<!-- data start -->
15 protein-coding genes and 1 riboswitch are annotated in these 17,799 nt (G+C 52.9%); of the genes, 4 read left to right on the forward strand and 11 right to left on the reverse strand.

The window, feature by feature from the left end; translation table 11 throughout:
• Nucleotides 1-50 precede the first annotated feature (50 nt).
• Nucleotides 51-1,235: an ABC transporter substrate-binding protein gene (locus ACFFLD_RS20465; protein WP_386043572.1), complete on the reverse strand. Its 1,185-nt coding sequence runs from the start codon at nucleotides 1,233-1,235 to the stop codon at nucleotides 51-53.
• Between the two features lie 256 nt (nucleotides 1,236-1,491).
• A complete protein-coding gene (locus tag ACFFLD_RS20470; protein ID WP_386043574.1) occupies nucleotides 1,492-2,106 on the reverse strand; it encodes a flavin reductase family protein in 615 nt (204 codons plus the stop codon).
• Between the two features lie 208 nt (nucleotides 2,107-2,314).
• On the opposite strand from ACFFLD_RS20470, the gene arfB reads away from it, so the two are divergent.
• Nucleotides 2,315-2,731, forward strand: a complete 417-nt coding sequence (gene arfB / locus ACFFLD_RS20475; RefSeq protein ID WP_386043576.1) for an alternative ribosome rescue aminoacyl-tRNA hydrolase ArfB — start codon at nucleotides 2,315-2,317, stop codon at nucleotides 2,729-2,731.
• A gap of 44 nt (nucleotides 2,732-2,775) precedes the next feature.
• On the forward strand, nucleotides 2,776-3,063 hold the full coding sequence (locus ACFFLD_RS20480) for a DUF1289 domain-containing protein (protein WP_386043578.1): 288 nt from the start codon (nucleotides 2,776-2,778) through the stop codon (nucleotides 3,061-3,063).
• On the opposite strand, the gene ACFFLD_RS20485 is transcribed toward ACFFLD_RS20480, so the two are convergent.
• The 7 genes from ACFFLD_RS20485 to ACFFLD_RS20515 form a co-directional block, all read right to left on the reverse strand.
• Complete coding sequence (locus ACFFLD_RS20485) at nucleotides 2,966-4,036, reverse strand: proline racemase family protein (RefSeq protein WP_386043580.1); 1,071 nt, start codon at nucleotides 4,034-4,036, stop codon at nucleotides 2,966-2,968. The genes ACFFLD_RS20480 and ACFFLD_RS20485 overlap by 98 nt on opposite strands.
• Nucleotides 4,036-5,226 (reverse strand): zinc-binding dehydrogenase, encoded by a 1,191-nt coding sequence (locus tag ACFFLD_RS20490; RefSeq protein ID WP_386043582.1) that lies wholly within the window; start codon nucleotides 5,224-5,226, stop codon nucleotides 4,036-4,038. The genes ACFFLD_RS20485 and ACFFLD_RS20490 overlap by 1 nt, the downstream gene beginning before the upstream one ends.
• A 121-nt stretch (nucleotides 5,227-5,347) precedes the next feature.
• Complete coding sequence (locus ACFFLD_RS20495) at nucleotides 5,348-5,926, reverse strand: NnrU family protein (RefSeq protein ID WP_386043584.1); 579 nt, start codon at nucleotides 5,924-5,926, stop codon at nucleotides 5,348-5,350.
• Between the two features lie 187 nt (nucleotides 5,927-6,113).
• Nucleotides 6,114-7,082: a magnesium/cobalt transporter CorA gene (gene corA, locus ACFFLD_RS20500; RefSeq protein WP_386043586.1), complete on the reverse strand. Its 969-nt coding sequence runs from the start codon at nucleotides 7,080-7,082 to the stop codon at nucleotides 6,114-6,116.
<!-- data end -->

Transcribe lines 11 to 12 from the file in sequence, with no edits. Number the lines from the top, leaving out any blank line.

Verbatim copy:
• On the forward strand, nucleotides 2,776-3,063 hold the full coding sequence (locus ACFFLD_RS20480) for a DUF1289 domain-containing protein (protein WP_386043578.1): 288 nt from the start codon (nucleotides 2,776-2,778) through the stop codon (nucleotides 3,061-3,063).
• On the opposite strand, the gene ACFFLD_RS20485 is transcribed toward ACFFLD_RS20480, so the two are convergent.